MOED's mission is to deliver economic justice to Baltimore residents. To MOED, economic justice means creating an equitable workforce system that responds to all residents’ needs and provides viable economic opportunities to all residents, especially those who have been generationally and systemically disadvantaged.
Vision: Our vision is for all city residents to maximize their career potential, and all employers to have the human resources to grow and prosper – we are creating a workforce system that works.
Value: We believe that every resident deserves the opportunity for meaningful work and a hopeful future.
Mayor Scott Announces $55 Million Investment to Put Baltimore Back to Work and Ensure Equitable Economic Recovery from COVID-19
$30 Million to Expand Workforce Development and Job Placements for Youth and Disadvantaged Job Seekers; $25 Million Economic Recovery Fund to Support Nonprofits, Artists, Small Businesses, and Childcare Providers
"Each of these strategies could be considered a stand-alone initiative to serve a distinct population, but they are meant to work in concert together to advance our mission to bring economic justice to Baltimore City. That means creating an equitable workforce system that responds to the needs of all residents and provides viable economic opportunities to all residents — especially those who have been generationally and systemically disadvantaged." Jason Perkins-Cohen, Director of the Mayor’s Office of Employment Development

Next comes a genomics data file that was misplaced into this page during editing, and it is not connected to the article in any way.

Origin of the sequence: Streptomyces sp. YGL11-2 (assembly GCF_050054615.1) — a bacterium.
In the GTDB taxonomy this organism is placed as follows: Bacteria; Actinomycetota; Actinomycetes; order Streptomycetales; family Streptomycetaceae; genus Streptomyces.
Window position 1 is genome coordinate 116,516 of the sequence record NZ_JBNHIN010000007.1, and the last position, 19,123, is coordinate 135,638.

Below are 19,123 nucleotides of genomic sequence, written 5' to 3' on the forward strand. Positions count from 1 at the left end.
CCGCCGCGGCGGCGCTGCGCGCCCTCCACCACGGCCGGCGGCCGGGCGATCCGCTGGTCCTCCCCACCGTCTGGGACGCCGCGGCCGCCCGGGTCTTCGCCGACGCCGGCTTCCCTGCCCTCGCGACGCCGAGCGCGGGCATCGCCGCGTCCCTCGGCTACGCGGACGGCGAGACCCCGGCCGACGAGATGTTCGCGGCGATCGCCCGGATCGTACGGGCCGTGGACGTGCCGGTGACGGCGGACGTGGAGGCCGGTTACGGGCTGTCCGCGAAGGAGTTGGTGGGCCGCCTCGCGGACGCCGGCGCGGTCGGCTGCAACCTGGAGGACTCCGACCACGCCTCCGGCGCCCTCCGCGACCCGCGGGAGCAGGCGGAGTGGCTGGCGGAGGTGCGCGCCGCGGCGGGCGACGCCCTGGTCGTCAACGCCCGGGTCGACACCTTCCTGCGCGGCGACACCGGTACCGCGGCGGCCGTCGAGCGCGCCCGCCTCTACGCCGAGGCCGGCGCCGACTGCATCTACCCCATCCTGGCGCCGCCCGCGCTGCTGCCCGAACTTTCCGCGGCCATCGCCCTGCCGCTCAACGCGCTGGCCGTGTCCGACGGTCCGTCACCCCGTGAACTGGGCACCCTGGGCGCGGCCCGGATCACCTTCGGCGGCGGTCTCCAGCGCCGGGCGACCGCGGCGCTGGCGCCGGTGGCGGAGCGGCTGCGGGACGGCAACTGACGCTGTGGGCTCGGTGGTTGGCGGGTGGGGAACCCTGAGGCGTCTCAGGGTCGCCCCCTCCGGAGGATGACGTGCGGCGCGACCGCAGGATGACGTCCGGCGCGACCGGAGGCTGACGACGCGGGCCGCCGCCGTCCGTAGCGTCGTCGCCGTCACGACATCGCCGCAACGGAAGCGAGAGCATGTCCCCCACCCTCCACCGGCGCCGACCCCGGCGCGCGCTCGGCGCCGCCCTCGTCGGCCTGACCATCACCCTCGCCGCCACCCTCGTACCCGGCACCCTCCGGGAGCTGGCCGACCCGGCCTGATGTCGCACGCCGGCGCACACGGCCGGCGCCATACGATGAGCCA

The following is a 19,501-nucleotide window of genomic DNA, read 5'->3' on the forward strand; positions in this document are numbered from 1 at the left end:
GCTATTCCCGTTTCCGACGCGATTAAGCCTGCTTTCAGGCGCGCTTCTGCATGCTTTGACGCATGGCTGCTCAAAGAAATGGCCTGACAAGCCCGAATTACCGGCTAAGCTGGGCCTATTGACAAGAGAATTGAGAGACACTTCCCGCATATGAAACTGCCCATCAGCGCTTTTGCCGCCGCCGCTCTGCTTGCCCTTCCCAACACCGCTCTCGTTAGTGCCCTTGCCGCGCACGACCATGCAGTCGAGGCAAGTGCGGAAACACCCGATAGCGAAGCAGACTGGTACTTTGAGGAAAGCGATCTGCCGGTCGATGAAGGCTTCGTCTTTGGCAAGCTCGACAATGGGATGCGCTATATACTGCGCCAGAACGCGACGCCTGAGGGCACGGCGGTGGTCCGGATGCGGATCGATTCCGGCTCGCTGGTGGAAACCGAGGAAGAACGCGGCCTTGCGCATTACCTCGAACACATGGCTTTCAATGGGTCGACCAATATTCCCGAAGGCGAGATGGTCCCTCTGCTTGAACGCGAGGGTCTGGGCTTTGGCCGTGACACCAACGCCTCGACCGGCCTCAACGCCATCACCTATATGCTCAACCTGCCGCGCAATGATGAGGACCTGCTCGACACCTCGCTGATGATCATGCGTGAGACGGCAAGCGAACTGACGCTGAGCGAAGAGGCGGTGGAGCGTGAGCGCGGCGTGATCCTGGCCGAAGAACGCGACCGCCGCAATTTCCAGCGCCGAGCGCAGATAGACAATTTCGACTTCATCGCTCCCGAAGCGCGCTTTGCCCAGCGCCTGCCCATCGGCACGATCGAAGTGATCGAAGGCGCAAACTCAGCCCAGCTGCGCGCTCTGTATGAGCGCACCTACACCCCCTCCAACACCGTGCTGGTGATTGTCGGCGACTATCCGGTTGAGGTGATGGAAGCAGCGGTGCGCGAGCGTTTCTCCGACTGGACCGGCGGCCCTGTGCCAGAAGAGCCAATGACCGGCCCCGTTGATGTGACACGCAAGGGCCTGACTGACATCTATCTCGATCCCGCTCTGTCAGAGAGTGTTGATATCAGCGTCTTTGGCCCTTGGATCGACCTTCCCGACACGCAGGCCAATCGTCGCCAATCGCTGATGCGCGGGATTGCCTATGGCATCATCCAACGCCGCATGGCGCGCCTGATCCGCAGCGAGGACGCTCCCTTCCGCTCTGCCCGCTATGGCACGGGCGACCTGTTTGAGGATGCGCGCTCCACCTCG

MOED Director Jason Perkins-Cohen speaks as Mayor Brandon Scott looks on.
MOED works in concert with the Baltimore Workforce Development Board (BWDB), a mayoral appointed board, to address the diverse workforce needs of Baltimore’s employers and job seekers. MOED partners with the BWDB and workforce stakeholders to ensure combined efforts are well-coordinated, high-quality, and impactful for jobseekers and employers.